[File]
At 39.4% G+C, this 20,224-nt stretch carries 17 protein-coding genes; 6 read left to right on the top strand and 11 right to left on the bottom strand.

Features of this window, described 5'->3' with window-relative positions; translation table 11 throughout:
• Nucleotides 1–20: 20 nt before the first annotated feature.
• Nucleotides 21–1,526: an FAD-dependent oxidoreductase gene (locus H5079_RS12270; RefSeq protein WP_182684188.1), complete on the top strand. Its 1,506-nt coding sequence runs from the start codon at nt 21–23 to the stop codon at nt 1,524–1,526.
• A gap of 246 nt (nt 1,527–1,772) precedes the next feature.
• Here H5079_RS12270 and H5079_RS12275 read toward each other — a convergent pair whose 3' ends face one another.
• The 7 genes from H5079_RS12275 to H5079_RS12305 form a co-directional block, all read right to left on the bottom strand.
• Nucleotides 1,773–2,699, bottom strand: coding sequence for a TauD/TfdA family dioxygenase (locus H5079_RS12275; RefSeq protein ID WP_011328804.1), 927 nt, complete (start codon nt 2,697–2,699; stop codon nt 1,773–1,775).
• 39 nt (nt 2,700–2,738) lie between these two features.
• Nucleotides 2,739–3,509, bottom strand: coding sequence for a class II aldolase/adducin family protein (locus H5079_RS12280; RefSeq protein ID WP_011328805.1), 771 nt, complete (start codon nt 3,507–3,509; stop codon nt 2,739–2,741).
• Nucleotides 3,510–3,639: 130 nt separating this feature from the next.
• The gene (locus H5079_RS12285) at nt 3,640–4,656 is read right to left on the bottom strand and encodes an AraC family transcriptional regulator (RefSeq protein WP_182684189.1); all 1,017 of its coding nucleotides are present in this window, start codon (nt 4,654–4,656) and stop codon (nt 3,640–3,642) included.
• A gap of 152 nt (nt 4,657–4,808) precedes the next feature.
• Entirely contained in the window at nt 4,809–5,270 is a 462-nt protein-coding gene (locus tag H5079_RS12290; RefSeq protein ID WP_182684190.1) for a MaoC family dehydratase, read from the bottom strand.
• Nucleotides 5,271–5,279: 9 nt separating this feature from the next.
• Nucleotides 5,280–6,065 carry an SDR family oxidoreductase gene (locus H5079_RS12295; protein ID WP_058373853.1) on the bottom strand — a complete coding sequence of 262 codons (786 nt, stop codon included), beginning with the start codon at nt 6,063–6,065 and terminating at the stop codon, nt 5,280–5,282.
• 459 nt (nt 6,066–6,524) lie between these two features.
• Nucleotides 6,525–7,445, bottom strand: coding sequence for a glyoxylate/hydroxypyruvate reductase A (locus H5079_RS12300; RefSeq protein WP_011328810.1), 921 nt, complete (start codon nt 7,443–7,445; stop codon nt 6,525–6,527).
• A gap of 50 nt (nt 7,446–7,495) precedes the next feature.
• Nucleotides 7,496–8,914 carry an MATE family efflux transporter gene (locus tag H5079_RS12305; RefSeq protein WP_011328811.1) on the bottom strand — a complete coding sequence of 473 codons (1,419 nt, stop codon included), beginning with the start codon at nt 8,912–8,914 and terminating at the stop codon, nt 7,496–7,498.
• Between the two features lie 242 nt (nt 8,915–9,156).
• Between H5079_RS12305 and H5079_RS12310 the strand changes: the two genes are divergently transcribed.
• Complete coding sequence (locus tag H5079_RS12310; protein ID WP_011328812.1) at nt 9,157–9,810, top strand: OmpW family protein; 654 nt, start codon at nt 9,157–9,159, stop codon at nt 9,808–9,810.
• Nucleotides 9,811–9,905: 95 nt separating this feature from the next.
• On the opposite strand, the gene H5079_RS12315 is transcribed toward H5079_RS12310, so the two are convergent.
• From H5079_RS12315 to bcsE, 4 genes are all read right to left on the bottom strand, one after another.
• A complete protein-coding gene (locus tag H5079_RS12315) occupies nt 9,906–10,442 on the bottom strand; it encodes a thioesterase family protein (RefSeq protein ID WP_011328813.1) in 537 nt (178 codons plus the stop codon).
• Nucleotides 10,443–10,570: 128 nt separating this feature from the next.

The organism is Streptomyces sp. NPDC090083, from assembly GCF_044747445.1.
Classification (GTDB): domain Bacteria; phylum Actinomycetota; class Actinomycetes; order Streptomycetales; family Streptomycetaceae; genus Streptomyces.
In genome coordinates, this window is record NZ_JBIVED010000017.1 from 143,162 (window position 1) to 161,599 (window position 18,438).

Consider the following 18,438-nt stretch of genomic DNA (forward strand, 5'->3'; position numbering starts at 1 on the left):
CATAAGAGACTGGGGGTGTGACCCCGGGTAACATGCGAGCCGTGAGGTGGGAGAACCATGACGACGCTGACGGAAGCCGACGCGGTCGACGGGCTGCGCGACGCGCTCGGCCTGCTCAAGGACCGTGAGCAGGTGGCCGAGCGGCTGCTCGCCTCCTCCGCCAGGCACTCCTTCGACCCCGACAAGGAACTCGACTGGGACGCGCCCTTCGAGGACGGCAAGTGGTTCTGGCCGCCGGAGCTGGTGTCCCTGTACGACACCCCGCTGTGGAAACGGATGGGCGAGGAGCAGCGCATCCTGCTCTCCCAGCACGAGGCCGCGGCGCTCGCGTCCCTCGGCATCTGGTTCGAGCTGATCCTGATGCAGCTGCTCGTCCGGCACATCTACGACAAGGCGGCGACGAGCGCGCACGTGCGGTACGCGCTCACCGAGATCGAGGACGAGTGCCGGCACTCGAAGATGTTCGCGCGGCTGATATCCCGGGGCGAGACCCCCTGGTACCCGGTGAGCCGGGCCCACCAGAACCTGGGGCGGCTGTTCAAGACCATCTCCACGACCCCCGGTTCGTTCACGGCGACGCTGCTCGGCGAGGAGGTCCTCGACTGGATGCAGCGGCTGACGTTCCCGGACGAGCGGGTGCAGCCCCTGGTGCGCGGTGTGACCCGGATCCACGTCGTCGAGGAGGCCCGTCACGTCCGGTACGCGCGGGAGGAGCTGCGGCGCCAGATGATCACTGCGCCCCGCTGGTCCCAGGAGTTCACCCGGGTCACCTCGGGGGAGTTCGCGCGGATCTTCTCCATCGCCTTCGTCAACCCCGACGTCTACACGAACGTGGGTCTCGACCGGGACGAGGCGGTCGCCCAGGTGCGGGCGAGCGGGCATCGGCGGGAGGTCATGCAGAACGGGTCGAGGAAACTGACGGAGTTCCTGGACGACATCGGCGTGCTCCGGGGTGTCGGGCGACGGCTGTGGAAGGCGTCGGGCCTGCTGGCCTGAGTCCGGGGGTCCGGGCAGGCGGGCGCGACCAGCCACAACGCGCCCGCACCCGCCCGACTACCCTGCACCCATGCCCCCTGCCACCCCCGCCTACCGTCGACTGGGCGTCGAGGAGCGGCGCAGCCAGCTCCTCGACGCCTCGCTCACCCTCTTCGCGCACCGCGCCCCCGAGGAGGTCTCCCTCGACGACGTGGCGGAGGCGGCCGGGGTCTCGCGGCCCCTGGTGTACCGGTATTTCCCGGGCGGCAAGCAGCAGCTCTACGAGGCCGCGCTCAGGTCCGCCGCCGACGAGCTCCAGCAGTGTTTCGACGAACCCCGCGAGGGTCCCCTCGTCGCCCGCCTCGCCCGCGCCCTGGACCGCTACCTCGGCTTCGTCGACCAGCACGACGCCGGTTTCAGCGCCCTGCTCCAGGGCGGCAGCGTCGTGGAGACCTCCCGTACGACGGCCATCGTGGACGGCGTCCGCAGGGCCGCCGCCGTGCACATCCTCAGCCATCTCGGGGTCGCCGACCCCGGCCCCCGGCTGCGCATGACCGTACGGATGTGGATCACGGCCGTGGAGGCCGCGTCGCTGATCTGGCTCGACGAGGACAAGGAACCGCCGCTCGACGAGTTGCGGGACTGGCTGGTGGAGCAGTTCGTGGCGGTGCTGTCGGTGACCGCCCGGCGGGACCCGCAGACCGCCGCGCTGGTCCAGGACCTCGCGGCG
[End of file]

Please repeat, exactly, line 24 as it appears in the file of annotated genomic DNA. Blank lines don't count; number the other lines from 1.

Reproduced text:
• Nucleotides 9,811–9,905: 95 nt separating this feature from the next.